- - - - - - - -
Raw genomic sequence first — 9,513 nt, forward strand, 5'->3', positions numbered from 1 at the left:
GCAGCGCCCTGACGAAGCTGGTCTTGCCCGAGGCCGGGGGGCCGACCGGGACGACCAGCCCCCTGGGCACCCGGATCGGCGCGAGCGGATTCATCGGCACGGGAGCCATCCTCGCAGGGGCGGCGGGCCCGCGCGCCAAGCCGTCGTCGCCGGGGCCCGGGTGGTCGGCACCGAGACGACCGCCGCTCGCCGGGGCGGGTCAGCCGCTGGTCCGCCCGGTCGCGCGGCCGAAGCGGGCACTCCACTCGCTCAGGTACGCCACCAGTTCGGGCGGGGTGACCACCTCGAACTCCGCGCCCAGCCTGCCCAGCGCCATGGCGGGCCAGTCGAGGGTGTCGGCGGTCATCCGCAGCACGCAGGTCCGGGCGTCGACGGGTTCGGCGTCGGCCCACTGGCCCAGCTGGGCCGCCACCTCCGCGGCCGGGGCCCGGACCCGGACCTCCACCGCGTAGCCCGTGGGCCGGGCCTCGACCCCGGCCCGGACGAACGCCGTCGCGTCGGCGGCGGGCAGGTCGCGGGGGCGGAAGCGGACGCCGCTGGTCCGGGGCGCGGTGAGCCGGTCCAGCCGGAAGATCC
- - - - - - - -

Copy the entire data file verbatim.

Raw genomic sequence first — 9,513 nt, forward strand, 5'->3', positions numbered from 1 at the left:
GCAGCGCCCTGACGAAGCTGGTCTTGCCCGAGGCCGGGGGGCCGACCGGGACGACCAGCCCCCTGGGCACCCGGATCGGCGCGAGCGGATTCATCGGCACGGGAGCCATCCTCGCAGGGGCGGCGGGCCCGCGCGCCAAGCCGTCGTCGCCGGGGCCCGGGTGGTCGGCACCGAGACGACCGCCGCTCGCCGGGGCGGGTCAGCCGCTGGTCCGCCCGGTCGCGCGGCCGAAGCGGGCACTCCACTCGCTCAGGTACGCCACCAGTTCGGGCGGGGTGACCACCTCGAACTCCGCGCCCAGCCTGCCCAGCGCCATGGCGGGCCAGTCGAGGGTGTCGGCGGTCATCCGCAGCACGCAGGTCCGGGCGTCGACGGGTTCGGCGTCGGCCCACTGGCCCAGCTGGGCCGCCACCTCCGCGGCCGGGGCCCGGACCCGGACCTCCACCGCGTAGCCCGTGGGCCGGGCCTCGACCCCGGCCCGGACGAACGCCGTCGCGTCGGCGGCGGGCAGGTCGCGGGGGCGGAAGCGGACGCCGCTGGTCCGGGGCGCGGTGAGCCGGTCCAGCCGGAAGATCC